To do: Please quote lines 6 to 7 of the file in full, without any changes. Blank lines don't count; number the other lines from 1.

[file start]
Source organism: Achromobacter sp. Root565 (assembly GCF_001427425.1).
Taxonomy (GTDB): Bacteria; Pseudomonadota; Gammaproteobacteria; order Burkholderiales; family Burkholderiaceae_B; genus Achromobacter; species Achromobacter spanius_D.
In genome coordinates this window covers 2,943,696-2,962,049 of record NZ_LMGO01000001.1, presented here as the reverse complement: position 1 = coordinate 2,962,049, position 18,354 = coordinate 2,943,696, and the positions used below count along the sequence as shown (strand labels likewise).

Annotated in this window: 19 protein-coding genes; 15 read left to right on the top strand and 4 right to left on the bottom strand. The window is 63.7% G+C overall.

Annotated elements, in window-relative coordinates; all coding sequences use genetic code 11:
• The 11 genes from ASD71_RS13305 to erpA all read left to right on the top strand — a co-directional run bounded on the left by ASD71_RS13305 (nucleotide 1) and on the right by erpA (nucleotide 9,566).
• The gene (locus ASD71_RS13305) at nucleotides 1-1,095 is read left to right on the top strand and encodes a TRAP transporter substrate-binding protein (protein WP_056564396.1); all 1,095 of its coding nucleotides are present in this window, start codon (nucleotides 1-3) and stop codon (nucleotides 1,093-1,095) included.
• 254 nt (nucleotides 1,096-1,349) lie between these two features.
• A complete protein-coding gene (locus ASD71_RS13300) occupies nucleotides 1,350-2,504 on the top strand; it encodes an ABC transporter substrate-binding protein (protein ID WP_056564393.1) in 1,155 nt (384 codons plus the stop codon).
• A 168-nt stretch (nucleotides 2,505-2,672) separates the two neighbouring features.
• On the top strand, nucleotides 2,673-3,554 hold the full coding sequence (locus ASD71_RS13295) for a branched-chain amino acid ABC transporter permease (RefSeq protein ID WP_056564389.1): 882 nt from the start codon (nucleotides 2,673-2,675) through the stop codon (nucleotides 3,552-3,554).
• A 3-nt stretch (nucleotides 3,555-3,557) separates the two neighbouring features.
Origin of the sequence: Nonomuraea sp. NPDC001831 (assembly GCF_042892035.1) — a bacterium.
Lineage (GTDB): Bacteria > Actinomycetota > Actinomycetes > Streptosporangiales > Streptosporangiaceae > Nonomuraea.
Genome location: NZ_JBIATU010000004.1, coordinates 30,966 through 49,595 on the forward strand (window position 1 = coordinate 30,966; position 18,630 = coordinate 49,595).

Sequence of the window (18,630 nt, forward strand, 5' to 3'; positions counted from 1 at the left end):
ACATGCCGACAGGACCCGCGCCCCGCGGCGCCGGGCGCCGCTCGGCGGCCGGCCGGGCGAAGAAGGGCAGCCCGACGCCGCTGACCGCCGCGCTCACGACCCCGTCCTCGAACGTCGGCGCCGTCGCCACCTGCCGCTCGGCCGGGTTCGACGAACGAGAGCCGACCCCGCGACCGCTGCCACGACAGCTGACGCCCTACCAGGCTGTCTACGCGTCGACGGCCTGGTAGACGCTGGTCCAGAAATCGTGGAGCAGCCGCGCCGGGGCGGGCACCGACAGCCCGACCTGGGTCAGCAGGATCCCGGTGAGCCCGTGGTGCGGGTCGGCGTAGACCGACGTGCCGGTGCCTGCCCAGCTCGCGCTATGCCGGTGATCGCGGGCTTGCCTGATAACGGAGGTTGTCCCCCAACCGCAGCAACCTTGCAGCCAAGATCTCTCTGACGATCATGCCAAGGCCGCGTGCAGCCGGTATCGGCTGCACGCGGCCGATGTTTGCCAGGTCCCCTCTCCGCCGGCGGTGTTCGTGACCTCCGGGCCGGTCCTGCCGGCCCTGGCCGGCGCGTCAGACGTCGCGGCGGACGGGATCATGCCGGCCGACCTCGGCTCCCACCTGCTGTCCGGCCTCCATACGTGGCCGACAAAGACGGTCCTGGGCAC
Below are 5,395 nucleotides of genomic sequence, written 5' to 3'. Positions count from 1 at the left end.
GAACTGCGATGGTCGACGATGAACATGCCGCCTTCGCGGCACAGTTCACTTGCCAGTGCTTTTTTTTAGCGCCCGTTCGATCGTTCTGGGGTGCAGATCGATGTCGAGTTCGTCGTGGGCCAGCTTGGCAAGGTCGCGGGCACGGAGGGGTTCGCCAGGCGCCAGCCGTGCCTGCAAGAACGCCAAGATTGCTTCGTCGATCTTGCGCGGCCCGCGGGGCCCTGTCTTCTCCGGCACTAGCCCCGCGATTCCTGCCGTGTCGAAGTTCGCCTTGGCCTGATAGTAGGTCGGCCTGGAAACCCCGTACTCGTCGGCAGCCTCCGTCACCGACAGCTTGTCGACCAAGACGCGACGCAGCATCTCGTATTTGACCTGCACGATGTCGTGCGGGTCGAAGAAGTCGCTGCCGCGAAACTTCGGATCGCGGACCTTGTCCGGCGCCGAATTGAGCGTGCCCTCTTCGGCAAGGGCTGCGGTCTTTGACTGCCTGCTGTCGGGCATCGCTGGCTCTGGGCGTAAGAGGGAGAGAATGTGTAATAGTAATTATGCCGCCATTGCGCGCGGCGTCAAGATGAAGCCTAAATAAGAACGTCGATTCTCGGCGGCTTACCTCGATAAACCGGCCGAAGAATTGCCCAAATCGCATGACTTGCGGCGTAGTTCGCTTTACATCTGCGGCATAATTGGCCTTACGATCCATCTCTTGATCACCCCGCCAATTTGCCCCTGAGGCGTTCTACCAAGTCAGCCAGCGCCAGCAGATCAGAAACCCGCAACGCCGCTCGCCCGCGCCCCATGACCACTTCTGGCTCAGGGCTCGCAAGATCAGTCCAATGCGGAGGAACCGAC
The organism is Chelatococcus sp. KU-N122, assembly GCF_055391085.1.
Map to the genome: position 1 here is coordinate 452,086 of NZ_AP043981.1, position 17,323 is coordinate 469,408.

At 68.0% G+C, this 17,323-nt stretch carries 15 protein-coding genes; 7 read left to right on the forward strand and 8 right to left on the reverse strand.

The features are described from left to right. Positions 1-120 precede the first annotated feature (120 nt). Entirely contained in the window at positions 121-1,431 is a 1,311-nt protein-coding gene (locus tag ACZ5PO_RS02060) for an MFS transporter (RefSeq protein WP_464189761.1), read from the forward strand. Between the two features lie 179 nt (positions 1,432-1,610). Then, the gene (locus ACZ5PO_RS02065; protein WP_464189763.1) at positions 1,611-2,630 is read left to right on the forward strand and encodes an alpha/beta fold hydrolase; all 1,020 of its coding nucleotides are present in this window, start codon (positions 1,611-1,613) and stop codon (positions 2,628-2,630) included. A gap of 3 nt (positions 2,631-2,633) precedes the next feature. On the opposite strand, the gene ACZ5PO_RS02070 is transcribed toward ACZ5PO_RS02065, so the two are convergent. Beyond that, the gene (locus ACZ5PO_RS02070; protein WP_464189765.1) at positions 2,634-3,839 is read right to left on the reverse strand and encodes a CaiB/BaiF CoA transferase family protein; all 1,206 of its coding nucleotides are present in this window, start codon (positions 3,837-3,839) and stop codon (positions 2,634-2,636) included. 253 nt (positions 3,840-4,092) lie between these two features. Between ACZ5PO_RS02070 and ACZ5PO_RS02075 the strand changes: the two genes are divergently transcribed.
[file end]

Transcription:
• The 11 genes from ASD71_RS13305 to erpA all read left to right on the top strand — a co-directional run bounded on the left by ASD71_RS13305 (nucleotide 1) and on the right by erpA (nucleotide 9,566).
• The gene (locus ASD71_RS13305) at nucleotides 1-1,095 is read left to right on the top strand and encodes a TRAP transporter substrate-binding protein (protein WP_056564396.1); all 1,095 of its coding nucleotides are present in this window, start codon (nucleotides 1-3) and stop codon (nucleotides 1,093-1,095) included.